Podcasts

The Heart: “Not the Right Time” — This is heavy stuff. It’s a first-person narrative about a woman having been sexually abused as a child. It’s beautifully produced, and exactly as hard to listen to as it’s meant to be. But it’s hard to judge this just yet, since it’s just the first episode of a mini-season that sounds like it will be very eventful, and very troubling to follow. I still will, though.

Reply All: “On the Inside, Part II” — So, at this point this actually is just Serial. And in spite of being less obsessive and rigorous than Koenig’s team’s production, it is entertaining me more than the second season of Serial did.

Fresh Air: “Marc Maron On Sobriety And His ‘Uncomfortable’ Comfort Zone” — I’ve heard Maron interviewing Terry Gross. Time for the opposite. What’s notable is how obviously Gross likes Maron: she wants the best for him and finds him excellent company, even though he can be overbearing. (I suppose interview subjects are allowed to be overbearing, but it still doesn’t speak well of them.) What’s also notable is how bad Maron’s TV show sounds like it is.

Fresh Air: “ Bryan Cranston” — I don’t know why Fresh Air is my favourite show to cook to, but that does seem to happen a lot. This is an old interview, but Cranston is such a charmer. A fun chat.

StartUp: “The Runway” — GOOGLE SPONSORS GIMLET NOW!?!?!? Ahem. This was lovely, and I liked that they broke it up into small vignettes. But in general, if you have to announce the structural gimmick at the start, you’re either not doing the gimmick right or you’re just generally not adventurous enough. I’ll go with the second one, with the provision that almost every podcast has the same problem. Somebody really needs to tear the walls of this medium down. And I say that as a devotee.

All Songs Considered: “A Conversation With Paul Simon” — On one hand, it’s cool to hear Bob Boilen basically do Song Exploder redux and just talk to an artist about one song. And the song is pretty good. On the other, it’s awkward to hear Paul Simon talk about studio practices that are a matter of course for any hip-hop producer as if they’re the most innovative thing in the world.

Criminal: “39 Shots” — This is the story of the time when leftist protesters got shot up by the Klan and the Klan was deemed not guilty on the grounds of self-defense. The most compelling and damning aspect of this is that the police were not there, in spite of them having issued the permit for the protest that was taking place, and saying they would be there to protect the protesters. As usual, Phoebe Judge does not try to influence your opinions directly. Nonetheless, it will disgust you.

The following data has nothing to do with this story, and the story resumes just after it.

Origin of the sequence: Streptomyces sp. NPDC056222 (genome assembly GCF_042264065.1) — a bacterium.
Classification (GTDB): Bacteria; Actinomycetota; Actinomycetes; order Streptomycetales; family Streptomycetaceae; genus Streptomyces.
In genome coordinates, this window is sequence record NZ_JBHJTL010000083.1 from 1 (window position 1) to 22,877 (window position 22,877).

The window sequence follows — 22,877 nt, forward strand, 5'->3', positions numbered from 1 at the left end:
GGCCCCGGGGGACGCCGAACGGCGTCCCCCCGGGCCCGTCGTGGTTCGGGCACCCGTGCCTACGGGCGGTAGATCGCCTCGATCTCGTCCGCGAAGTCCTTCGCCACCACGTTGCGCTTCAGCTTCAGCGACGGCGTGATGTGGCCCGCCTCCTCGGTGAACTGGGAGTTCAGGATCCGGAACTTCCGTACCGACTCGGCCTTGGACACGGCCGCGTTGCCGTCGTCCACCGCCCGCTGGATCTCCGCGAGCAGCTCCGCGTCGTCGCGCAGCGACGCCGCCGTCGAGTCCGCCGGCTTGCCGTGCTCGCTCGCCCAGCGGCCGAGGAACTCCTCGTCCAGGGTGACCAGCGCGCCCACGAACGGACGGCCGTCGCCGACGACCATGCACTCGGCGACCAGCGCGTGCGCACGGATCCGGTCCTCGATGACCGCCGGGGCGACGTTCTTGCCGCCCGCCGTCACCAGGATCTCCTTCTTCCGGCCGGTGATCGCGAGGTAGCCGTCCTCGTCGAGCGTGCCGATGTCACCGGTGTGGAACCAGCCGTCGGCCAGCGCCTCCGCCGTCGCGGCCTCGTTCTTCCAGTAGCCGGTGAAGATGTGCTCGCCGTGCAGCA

Radiolab: “Coming Soon: More Perfect” — A show from Radiolab about the Supreme Court? Will Brooke Gladstone be involved? Because then I’m in.

99% Invisible: “Loud and Clear” — The story of why cassette tapes are still popular in prisons. There are so many interesting things in the world. At the best of times, 99pi reminds me of that. Plus, the Theory of Everything clip they play at the end is gold. I’m going to have to check that episode out. Pick of the week.

Omnireviewer (week of Feb. 27, 2016)

I’ve been writing about Pink Floyd, and thus listening to and reading about Pink Floyd a hell of a lot. Hopefully the fruits of these labours will be visible soon. But you can’t rush these things. Speaking of Pink Floyd and Rush, let’s begin with Genesis, and continue with 29 other things, for a total of 30! That’s the most in ages. Well done, Parsons. Thank you, Parsons.  

Music

Genesis: A Trick of the Tail — You know when a song you haven’t thought about for years comes to mind unbidden and you have to listen to it? That happened to me with “Squonk,” just now. I never expected that to happen with “Squonk.” But it did prompt me to listen through this entire album, which I haven’t heard for ages. This is like homemade macaroni and cheese straight out of the oven to me. People consider it a miracle that Genesis managed to make an album this good immediately after Peter Gabriel’s departure. But those people might not have a firm grasp on the power dynamic in Genesis: it was never Peter Gabriel’s band. Tony Banks and Michael Rutherford were at least as influential. Without Gabriel, they did lose a certain amount of the darkness that made The Lamb Lies Down on Broadway so delicious. But that’s not objectively a bad thing. I think it’s telling that fans of Genesis’ prog output tend to love this album and dislike, say, Duke. Because both of those albums are basically pop albums. The difference is that Trick is a pop album wearing a prog aesthetic: Hans Christian Andersonesque fables in the lyrics and semi-acoustic pastoralism in the music. Whereas Duke is a modern-sounding pop album mostly made up of love songs. But they’re both full of pop hooks. Really, Genesis was always more of a pop band than their prog contemporaries, even when their frontman was a guy who wore flower costumes. Maybe that’s why their music has such comfort food potential.